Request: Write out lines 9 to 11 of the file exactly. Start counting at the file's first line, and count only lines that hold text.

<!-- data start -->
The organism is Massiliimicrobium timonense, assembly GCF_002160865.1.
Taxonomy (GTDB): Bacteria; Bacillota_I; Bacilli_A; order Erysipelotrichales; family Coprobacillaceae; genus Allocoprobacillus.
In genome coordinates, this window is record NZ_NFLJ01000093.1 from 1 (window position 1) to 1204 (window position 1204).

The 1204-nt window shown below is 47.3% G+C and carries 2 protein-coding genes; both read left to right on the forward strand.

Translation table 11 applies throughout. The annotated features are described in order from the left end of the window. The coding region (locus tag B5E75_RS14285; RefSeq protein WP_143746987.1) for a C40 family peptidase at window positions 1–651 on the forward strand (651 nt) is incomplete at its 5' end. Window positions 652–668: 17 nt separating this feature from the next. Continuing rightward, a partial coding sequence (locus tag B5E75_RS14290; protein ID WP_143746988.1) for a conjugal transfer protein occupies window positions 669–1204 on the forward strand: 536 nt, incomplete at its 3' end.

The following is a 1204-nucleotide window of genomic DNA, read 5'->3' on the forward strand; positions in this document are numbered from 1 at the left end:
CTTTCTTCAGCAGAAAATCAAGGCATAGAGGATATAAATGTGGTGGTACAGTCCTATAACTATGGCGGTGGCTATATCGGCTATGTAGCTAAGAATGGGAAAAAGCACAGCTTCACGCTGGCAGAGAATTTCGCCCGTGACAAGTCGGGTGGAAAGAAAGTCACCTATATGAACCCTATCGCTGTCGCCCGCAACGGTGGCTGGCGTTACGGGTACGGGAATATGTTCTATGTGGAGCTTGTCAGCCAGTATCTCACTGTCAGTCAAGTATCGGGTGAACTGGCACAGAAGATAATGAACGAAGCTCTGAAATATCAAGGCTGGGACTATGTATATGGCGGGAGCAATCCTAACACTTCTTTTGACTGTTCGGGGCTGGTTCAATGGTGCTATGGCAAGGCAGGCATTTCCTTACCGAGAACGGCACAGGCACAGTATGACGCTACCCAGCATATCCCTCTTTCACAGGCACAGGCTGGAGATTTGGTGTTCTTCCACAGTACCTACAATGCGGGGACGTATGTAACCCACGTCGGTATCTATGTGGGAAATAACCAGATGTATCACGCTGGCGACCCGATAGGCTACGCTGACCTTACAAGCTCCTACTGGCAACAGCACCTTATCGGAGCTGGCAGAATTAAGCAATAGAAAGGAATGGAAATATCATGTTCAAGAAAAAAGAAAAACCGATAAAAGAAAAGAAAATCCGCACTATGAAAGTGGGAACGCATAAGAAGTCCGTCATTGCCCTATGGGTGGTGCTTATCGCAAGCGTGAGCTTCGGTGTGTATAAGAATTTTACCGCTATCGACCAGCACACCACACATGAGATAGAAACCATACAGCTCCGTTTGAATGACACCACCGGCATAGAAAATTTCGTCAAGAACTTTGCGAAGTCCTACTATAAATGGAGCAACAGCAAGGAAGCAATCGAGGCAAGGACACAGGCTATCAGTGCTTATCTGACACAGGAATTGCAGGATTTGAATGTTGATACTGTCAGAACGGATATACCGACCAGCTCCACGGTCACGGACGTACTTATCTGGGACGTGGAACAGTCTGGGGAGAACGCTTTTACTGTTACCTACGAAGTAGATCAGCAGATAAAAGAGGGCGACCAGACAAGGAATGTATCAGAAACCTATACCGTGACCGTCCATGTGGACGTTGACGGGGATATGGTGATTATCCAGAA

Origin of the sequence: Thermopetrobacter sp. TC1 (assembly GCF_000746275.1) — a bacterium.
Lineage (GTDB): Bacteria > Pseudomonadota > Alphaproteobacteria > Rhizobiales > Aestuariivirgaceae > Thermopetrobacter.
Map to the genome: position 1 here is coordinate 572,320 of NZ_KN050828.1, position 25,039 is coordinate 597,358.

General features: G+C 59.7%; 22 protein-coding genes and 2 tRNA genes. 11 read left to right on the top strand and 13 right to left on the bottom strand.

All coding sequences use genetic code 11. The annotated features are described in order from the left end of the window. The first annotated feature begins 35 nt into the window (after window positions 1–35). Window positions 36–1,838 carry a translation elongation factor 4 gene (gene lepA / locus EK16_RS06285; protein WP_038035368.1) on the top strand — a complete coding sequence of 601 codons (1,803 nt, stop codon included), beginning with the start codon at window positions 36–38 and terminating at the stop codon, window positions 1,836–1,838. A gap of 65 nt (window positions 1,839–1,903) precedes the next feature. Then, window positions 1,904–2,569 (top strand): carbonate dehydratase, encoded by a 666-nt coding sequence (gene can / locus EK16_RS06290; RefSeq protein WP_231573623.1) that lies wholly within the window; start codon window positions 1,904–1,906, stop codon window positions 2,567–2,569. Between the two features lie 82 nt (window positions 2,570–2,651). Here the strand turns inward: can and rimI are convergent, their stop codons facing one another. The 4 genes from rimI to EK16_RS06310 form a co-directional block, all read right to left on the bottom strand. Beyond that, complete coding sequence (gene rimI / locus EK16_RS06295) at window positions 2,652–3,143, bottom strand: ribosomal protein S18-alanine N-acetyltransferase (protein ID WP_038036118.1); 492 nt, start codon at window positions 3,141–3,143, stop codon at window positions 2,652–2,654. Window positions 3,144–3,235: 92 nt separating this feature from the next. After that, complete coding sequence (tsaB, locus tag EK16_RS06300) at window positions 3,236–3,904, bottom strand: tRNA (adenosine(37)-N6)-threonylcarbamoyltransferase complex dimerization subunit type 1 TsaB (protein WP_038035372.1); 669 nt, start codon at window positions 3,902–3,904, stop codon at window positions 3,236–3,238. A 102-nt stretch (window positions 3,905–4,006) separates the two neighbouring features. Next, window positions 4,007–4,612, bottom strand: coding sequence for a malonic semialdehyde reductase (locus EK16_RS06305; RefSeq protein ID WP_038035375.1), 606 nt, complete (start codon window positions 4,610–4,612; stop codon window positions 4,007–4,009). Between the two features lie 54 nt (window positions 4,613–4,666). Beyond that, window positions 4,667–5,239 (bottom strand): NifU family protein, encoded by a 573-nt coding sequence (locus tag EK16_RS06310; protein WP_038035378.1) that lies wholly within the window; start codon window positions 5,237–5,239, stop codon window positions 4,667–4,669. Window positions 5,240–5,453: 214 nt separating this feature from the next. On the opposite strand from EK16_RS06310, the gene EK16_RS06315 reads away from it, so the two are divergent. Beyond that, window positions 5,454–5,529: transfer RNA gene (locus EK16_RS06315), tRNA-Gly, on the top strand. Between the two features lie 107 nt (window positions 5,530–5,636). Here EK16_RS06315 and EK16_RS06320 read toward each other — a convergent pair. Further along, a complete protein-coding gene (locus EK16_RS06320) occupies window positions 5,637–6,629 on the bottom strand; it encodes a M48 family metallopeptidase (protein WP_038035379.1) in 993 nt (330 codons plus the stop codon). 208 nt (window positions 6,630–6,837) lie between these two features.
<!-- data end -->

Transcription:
Lineage (GTDB): Bacteria > Pseudomonadota > Alphaproteobacteria > Rhizobiales > Aestuariivirgaceae > Thermopetrobacter.
Map to the genome: position 1 here is coordinate 572,320 of NZ_KN050828.1, position 25,039 is coordinate 597,358.

General features: G+C 59.7%; 22 protein-coding genes and 2 tRNA genes. 11 read left to right on the top strand and 13 right to left on the bottom strand.